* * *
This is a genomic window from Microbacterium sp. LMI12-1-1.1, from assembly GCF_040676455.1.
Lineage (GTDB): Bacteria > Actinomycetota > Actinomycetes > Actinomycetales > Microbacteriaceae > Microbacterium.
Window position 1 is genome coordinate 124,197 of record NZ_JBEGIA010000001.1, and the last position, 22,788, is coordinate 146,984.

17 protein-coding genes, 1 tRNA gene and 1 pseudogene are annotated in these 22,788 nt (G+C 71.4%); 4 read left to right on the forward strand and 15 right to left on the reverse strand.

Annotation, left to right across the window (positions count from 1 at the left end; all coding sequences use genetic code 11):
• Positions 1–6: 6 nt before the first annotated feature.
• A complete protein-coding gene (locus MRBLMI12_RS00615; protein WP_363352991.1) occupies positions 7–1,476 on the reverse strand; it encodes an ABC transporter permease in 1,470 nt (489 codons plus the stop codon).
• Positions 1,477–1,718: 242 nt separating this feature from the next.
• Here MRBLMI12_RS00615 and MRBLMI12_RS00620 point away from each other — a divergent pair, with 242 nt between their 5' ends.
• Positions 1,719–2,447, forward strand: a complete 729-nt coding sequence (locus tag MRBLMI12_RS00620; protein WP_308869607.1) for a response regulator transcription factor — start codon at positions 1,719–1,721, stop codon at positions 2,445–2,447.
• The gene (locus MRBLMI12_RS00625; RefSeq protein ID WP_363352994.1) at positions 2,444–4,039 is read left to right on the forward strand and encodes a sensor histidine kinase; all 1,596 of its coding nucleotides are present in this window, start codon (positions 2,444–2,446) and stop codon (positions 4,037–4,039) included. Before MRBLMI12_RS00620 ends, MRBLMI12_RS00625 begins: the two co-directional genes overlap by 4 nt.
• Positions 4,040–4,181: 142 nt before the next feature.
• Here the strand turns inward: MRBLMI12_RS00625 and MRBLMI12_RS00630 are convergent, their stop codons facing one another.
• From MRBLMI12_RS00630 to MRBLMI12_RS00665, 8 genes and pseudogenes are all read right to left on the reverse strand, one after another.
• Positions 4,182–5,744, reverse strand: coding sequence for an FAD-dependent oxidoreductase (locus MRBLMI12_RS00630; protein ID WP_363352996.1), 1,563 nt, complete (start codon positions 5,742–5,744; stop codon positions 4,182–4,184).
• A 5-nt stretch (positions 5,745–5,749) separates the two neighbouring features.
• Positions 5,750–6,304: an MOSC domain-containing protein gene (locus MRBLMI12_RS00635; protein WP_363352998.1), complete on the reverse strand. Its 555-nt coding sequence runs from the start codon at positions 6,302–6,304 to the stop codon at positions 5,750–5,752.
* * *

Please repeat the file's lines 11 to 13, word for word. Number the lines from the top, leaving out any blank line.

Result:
• The gene (locus MRBLMI12_RS00625; RefSeq protein ID WP_363352994.1) at positions 2,444–4,039 is read left to right on the forward strand and encodes a sensor histidine kinase; all 1,596 of its coding nucleotides are present in this window, start codon (positions 2,444–2,446) and stop codon (positions 4,037–4,039) included. Before MRBLMI12_RS00620 ends, MRBLMI12_RS00625 begins: the two co-directional genes overlap by 4 nt.
• Positions 4,040–4,181: 142 nt before the next feature.
• Here the strand turns inward: MRBLMI12_RS00625 and MRBLMI12_RS00630 are convergent, their stop codons facing one another.